In short: We're leaning into a sense of calm as the world changes so rapidly. So, staying home. The usual.

Hope you are the same.
Wednesday, March 11, 2020

Can't Let Go

So today, I spent the day listening to smart people talk about creativity and art programs for special populations--namely, people with dementia and/or frailty. It was fascinating. Also exhausting.

Earlier this week, I revised an essay from a few years back. I'd received some good feedback, sent it a couple of places that weren't impressed, and let it ripen in a drawer while I worked on my novel and the essay collection that became my book.

So now I have a revision. It's not 100% beautifully ripe, but it's within a draft or two of expressing what I want it to express.


It suffers from a whole lot of "who cares?" I mean, I care. But why would someone else? I had no answer.

So I figured, oh well. It's going to be one of those essays that needed to be written (and written well, if I say so myself), but doesn't necessarily need to be published. I have a couple of short stories in that state, too.

So, today. As I sat in presentations and workshops, a little voice in my ear kept saying, "But YOU care. It's meaningful to YOU. WHY is it so meaningful to you? What about this essay called you back after several years of not thinking about it? Why can't you let it go?"

And then, home after the presentations/workshops, I read this article on Jane Friedman's site: A Good Memoir is an Act of Service, by Julie Lythcott-Haims. Which has given me more food for thought, especially the bullet point that suggests, "Press on what hurts in order to understand what you fear."

Well, OK then. I guess I will. Even if I never send it out again. I really WOULD like to know why I can't let it go. I really WOULD like another crack at expressing that urgency and importance in a way someone else would understand.

(The presentations and workshops were good, too.)
Wednesday, March 4, 2020

Ethics and Stories

Last week, I had the great good fortune to speak briefly at a panel discussion about ethical issues in storytelling in health care settings.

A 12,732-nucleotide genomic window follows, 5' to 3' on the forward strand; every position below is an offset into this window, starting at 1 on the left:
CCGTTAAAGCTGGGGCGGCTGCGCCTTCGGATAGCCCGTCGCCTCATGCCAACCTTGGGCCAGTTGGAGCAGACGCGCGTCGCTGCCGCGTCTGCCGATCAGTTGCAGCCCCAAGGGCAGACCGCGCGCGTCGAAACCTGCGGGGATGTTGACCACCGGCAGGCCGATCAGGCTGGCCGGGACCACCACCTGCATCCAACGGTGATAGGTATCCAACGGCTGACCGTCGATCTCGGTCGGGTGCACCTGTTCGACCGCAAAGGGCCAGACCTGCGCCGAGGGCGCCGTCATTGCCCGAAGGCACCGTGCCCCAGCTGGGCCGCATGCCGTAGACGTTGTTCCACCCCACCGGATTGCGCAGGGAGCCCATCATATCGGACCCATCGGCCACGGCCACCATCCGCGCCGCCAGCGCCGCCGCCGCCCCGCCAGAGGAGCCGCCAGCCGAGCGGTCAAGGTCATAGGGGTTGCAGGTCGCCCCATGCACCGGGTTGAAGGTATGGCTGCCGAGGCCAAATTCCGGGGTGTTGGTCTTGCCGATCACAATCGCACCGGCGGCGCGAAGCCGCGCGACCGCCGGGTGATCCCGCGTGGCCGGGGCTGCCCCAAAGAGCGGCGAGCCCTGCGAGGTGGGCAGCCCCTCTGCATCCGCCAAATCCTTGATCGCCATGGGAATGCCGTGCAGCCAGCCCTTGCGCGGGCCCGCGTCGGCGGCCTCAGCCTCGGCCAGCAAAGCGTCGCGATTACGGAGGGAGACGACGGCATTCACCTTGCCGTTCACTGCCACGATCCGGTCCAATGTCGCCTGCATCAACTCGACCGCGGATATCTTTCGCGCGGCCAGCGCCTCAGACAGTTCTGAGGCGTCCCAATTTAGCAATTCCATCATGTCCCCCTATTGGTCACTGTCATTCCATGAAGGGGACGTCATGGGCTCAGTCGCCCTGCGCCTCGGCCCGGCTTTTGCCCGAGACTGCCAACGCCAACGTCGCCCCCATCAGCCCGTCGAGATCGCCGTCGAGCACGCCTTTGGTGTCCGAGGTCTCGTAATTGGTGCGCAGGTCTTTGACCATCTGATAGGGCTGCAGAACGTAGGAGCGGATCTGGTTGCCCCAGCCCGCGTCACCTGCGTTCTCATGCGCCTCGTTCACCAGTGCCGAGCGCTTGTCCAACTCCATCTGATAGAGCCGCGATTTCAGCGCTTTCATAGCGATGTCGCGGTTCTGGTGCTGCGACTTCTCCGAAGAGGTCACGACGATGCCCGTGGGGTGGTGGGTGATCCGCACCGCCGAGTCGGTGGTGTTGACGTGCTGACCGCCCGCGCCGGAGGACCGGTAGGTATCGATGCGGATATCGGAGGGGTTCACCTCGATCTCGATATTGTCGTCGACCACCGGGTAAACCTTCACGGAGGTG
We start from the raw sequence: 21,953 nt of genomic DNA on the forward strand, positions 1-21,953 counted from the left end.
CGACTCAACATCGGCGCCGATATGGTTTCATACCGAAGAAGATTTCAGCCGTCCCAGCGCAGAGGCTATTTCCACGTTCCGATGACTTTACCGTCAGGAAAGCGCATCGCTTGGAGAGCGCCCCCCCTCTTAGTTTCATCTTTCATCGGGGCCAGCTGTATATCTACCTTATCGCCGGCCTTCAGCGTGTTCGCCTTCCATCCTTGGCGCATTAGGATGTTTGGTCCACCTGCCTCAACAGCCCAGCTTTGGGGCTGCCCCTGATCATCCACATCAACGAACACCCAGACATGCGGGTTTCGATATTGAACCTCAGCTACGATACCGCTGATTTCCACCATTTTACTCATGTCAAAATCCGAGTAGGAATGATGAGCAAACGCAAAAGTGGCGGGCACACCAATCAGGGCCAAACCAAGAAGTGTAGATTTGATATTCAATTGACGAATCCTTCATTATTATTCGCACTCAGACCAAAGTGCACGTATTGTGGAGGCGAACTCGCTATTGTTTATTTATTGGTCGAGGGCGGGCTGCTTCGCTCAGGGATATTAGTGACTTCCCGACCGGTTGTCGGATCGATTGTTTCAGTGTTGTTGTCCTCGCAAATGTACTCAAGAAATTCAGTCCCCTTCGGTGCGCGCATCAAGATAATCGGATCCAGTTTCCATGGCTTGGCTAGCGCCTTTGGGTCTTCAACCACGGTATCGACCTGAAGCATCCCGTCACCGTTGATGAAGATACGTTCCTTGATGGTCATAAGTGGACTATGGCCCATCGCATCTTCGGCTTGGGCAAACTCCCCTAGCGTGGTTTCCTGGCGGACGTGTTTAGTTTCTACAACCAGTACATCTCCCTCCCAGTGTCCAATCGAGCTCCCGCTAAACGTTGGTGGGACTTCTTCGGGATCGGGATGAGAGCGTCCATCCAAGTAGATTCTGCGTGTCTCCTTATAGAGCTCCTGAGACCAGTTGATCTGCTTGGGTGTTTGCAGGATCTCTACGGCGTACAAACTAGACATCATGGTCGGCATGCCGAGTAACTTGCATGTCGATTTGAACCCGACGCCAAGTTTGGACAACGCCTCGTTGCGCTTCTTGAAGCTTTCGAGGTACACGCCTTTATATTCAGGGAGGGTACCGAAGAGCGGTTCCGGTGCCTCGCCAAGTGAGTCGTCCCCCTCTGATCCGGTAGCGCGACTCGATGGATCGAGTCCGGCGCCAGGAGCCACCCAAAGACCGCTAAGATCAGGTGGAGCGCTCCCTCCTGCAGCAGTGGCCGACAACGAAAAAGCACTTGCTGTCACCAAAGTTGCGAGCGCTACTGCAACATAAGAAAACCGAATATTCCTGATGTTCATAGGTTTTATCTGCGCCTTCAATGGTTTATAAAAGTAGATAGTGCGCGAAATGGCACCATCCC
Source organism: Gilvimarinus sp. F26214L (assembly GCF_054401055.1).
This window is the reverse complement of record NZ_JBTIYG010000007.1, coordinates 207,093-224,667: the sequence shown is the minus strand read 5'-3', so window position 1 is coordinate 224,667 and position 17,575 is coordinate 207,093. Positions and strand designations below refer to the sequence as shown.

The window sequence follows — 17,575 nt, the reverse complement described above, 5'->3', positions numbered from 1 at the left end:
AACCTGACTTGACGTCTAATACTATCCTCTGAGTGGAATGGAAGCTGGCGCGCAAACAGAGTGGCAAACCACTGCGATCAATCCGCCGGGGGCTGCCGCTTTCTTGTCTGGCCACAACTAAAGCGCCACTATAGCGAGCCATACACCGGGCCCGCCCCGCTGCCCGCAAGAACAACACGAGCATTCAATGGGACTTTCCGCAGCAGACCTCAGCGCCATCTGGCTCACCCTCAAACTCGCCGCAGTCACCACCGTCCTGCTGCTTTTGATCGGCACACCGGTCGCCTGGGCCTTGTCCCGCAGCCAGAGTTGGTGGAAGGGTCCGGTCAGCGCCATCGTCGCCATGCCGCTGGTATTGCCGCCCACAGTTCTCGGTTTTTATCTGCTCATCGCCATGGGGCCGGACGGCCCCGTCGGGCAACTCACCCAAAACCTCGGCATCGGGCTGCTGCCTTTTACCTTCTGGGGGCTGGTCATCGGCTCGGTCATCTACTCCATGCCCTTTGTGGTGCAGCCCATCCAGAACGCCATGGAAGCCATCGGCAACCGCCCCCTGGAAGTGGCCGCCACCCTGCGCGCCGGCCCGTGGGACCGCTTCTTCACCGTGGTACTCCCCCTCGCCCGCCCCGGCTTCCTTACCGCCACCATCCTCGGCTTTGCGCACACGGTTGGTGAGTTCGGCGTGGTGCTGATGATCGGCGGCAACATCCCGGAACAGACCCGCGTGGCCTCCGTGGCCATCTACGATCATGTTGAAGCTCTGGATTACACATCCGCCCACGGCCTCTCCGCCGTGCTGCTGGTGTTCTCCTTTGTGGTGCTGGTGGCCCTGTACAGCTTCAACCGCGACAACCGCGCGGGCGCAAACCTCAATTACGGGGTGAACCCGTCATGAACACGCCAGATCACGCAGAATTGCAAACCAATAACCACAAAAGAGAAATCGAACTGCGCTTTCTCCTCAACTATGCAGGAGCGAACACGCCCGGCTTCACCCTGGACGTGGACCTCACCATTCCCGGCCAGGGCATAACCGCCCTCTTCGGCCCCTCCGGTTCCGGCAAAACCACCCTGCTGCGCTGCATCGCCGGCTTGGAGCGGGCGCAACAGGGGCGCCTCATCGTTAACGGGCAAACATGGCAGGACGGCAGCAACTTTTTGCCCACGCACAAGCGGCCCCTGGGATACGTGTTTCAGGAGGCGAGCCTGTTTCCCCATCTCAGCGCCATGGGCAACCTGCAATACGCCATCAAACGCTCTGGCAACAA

Here are some of the things I heard, all of which I'm pondering:

* People carry with them a lifetime of stories--some cultural that stretch back generations, and some unique to them.

* People may be wary of sharing personal stories without knowing who they're talking to.

* People's stories are gifts, and those hearing them should listen with gratitude and respect.

* People's stories represent their reality--their truth.

* People seeking health care are always vulnerable, because in our health care system, the power (of knowledge, not to mention intangibles like community prestige and social class) rests with the practitioner. Vulnerable people may or may not be willing to share a story that makes them even more vulnerable.

* People who share stories may be especially vulnerable in the moment of sharing them, and anyone who asks them to share their stories should be ready to care for that vulnerability.

* People and communities are more likely to work with those who have taken the time and put in the energy to form long-term, mutually beneficial relationships.

* People may mean different things by the term "healing."

* People can tell their own stories.

* People can say "no" when you ask them to share a story, and we should hear them.


* that research projects in a community should be led by the community's questions and initiative,
* that "informed consent" may or may not really communicate the real vulnerability of sharing a story in public,
* that different people hear the same story in different ways,
* that it's important to wrestle with ethics around stories and ownership and respect.

Because, see above, stories are gifts. Which it's always good to be reminded of.